But one drawback of the Gilead/Canada divide is that the villains on the show no longer possess the intimacy they had in the first and second seasons. In those seasons, we knew Fred and Serena up close, in a deeply personal way. Watching them could turn your stomach. Now, with both of those characters in jail and many of the other characters free in Canada, we’re dealing with a much more generic “fight the dystopian regime” story where the man that June kills in this episode is functionally not a character but, instead, a faceless official of Gilead.

Maybe that’s necessary! If June really is going to move more into the world of resistance fighting (presuming that she’s not, y’know, dead), she’s inevitably going to have to see the people she kills or hurts as nothing more than the side they are aligned with. It’s a necessary psychological shift for those who go into battle. But for viewers, that shift will sap yet another element of grim horror from the show.

With that said, if season three had been another slog through the oppressions of Gilead, we’d inevitably have a completely different set of complaints. “Mayday” establishes so efficiently the terror of this world with that cold-open flashback set after June was first captured and brought to some sort of Gilead processing center that it makes everything after that scene feel more satisfying somehow. I’m not always a fan of Mike Barker’s direction, but his use of flashing lights to just briefly illuminate this sequence created a great sense of chaos and horror, and it served as another reminder of how far June has come from the pilot.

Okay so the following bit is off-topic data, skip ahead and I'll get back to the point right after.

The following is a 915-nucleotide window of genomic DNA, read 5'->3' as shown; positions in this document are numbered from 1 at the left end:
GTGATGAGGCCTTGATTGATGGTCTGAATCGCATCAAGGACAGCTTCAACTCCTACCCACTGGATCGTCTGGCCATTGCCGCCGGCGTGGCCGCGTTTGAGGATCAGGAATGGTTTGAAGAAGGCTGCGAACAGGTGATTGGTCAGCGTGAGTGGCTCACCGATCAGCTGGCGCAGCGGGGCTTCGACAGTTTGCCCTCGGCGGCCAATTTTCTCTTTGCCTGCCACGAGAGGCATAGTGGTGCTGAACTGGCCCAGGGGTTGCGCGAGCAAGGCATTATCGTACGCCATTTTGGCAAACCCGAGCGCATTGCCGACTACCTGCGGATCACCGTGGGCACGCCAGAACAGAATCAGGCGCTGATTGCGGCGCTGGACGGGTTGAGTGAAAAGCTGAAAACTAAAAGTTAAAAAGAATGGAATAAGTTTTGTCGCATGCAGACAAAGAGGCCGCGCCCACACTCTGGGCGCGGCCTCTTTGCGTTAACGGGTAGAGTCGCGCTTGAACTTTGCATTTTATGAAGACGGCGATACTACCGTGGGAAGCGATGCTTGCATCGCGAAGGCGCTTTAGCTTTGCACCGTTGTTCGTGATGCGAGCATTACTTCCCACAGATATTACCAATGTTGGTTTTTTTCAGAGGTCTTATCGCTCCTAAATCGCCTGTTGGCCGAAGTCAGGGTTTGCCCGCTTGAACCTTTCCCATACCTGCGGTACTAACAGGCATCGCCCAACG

Or, at least, that’s what the episode wants us to think. There are so many overlaps between this finale and The Handmaid’s Tale’s first season that my primary argument for June being dead is that the show is clearly trying to bring some portion of its story to a close, even as I know the business realities of “We have Elisabeth Moss under contract, and even if her movie career is starting to take off, we’re going to take full advantage of that.”

“Mayday” in some ways seems like a new pilot for the show, establishing it as more action-oriented but still weirdly intimate. The only big action beat in “Mayday,” after all, is June shooting a man in some lonely woods. The episode works on its own terms, so long as you ignore everything that led into it.

So that brings us to the inevitable question: After watching “Mayday,” are you more or less interested in season four? And what do you think of The Handmaid’s Tale’s new split between Canada and Gilead?

Serena and Nichole share a few small moments together.
Serena gets a few moments of happiness, before they’re taken away.

Constance: The season three finale has me feeling much like I did after the season three premiere: uninterested in so much of what has come before, yet cautiously optimistic about the future. But after experiencing everything that came between, my optimism is now much, much more cautious.